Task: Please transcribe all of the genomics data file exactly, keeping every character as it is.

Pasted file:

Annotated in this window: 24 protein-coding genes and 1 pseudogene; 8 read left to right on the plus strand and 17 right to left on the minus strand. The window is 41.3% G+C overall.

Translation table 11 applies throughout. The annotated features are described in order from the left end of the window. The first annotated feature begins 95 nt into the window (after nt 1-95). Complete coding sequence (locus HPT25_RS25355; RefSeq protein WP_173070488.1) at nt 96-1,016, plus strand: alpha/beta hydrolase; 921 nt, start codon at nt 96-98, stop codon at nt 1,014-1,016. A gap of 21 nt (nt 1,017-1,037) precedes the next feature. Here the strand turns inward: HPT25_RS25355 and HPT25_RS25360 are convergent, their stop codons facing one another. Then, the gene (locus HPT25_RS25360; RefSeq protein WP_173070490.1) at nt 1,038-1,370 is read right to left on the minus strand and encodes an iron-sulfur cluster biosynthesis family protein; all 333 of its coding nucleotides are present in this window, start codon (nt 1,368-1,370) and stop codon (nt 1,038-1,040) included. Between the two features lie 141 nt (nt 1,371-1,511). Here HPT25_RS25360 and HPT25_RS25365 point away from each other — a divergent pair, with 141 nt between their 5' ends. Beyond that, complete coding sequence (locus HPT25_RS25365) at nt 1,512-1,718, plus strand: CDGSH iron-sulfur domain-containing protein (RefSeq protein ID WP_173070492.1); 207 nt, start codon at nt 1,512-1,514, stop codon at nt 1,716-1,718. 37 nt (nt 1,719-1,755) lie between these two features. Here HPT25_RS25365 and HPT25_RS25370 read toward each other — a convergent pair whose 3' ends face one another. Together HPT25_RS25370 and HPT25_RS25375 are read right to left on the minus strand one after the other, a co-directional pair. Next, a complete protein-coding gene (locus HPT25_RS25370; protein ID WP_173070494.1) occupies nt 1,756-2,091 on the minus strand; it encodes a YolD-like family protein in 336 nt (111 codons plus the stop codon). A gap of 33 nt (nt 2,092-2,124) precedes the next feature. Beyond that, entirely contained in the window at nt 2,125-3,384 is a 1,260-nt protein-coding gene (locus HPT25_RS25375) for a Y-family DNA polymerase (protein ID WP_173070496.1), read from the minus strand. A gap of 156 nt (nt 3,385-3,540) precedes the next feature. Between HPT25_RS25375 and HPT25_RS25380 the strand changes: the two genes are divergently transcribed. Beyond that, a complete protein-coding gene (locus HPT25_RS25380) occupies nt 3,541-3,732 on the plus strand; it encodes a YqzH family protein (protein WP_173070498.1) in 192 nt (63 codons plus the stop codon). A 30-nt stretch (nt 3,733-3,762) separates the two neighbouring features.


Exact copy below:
Annotated in this window: 24 protein-coding genes and 1 pseudogene; 8 read left to right on the plus strand and 17 right to left on the minus strand. The window is 41.3% G+C overall.

Translation table 11 applies throughout. The annotated features are described in order from the left end of the window. The first annotated feature begins 95 nt into the window (after nt 1-95). Complete coding sequence (locus HPT25_RS25355; RefSeq protein WP_173070488.1) at nt 96-1,016, plus strand: alpha/beta hydrolase; 921 nt, start codon at nt 96-98, stop codon at nt 1,014-1,016. A gap of 21 nt (nt 1,017-1,037) precedes the next feature. Here the strand turns inward: HPT25_RS25355 and HPT25_RS25360 are convergent, their stop codons facing one another. Then, the gene (locus HPT25_RS25360; RefSeq protein WP_173070490.1) at nt 1,038-1,370 is read right to left on the minus strand and encodes an iron-sulfur cluster biosynthesis family protein; all 333 of its coding nucleotides are present in this window, start codon (nt 1,368-1,370) and stop codon (nt 1,038-1,040) included. Between the two features lie 141 nt (nt 1,371-1,511). Here HPT25_RS25360 and HPT25_RS25365 point away from each other — a divergent pair, with 141 nt between their 5' ends. Beyond that, complete coding sequence (locus HPT25_RS25365) at nt 1,512-1,718, plus strand: CDGSH iron-sulfur domain-containing protein (RefSeq protein ID WP_173070492.1); 207 nt, start codon at nt 1,512-1,514, stop codon at nt 1,716-1,718. 37 nt (nt 1,719-1,755) lie between these two features. Here HPT25_RS25365 and HPT25_RS25370 read toward each other — a convergent pair whose 3' ends face one another. Together HPT25_RS25370 and HPT25_RS25375 are read right to left on the minus strand one after the other, a co-directional pair. Next, a complete protein-coding gene (locus HPT25_RS25370; protein ID WP_173070494.1) occupies nt 1,756-2,091 on the minus strand; it encodes a YolD-like family protein in 336 nt (111 codons plus the stop codon). A gap of 33 nt (nt 2,092-2,124) precedes the next feature. Beyond that, entirely contained in the window at nt 2,125-3,384 is a 1,260-nt protein-coding gene (locus HPT25_RS25375) for a Y-family DNA polymerase (protein ID WP_173070496.1), read from the minus strand. A gap of 156 nt (nt 3,385-3,540) precedes the next feature. Between HPT25_RS25375 and HPT25_RS25380 the strand changes: the two genes are divergently transcribed. Beyond that, a complete protein-coding gene (locus HPT25_RS25380) occupies nt 3,541-3,732 on the plus strand; it encodes a YqzH family protein (protein WP_173070498.1) in 192 nt (63 codons plus the stop codon). A 30-nt stretch (nt 3,733-3,762) separates the two neighbouring features.